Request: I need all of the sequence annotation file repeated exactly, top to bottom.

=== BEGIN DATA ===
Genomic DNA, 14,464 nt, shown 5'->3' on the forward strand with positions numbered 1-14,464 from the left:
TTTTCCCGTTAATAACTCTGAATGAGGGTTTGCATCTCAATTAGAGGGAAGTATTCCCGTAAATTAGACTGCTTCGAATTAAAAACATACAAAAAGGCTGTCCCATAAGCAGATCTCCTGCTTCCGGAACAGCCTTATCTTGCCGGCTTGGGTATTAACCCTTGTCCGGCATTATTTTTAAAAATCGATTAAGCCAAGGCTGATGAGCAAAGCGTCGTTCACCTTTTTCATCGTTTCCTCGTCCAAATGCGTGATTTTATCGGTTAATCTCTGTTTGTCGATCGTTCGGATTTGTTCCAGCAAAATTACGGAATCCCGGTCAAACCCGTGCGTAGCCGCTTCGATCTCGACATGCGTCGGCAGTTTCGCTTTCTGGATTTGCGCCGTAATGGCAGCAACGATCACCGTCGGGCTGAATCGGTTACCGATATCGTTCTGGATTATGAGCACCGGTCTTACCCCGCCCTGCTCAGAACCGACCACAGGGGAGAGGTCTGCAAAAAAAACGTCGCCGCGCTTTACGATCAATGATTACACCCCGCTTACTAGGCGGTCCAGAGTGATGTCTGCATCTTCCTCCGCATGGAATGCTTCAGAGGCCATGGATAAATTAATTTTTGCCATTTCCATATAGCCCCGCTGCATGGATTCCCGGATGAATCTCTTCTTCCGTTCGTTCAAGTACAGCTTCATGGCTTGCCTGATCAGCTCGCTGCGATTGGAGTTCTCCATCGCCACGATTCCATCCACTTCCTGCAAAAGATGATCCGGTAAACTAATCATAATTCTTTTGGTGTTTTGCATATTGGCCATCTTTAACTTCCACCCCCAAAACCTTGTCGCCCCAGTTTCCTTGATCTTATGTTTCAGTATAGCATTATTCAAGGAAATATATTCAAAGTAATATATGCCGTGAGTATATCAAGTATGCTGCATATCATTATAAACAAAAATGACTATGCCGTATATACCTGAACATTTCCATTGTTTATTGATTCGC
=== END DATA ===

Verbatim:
Genomic DNA, 14,464 nt, shown 5'->3' on the forward strand with positions numbered 1-14,464 from the left:
TTTTCCCGTTAATAACTCTGAATGAGGGTTTGCATCTCAATTAGAGGGAAGTATTCCCGTAAATTAGACTGCTTCGAATTAAAAACATACAAAAAGGCTGTCCCATAAGCAGATCTCCTGCTTCCGGAACAGCCTTATCTTGCCGGCTTGGGTATTAACCCTTGTCCGGCATTATTTTTAAAAATCGATTAAGCCAAGGCTGATGAGCAAAGCGTCGTTCACCTTTTTCATCGTTTCCTCGTCCAAATGCGTGATTTTATCGGTTAATCTCTGTTTGTCGATCGTTCGGATTTGTTCCAGCAAAATTACGGAATCCCGGTCAAACCCGTGCGTAGCCGCTTCGATCTCGACATGCGTCGGCAGTTTCGCTTTCTGGATTTGCGCCGTAATGGCAGCAACGATCACCGTCGGGCTGAATCGGTTACCGATATCGTTCTGGATTATGAGCACCGGTCTTACCCCGCCCTGCTCAGAACCGACCACAGGGGAGAGGTCTGCAAAAAAAACGTCGCCGCGCTTTACGATCAATGATTACACCCCGCTTACTAGGCGGTCCAGAGTGATGTCTGCATCTTCCTCCGCATGGAATGCTTCAGAGGCCATGGATAAATTAATTTTTGCCATTTCCATATAGCCCCGCTGCATGGATTCCCGGATGAATCTCTTCTTCCGTTCGTTCAAGTACAGCTTCATGGCTTGCCTGATCAGCTCGCTGCGATTGGAGTTCTCCATCGCCACGATTCCATCCACTTCCTGCAAAAGATGATCCGGTAAACTAATCATAATTCTTTTGGTGTTTTGCATATTGGCCATCTTTAACTTCCACCCCCAAAACCTTGTCGCCCCAGTTTCCTTGATCTTATGTTTCAGTATAGCATTATTCAAGGAAATATATTCAAAGTAATATATGCCGTGAGTATATCAAGTATGCTGCATATCATTATAAACAAAAATGACTATGCCGTATATACCTGAACATTTCCATTGTTTATTGATTCGC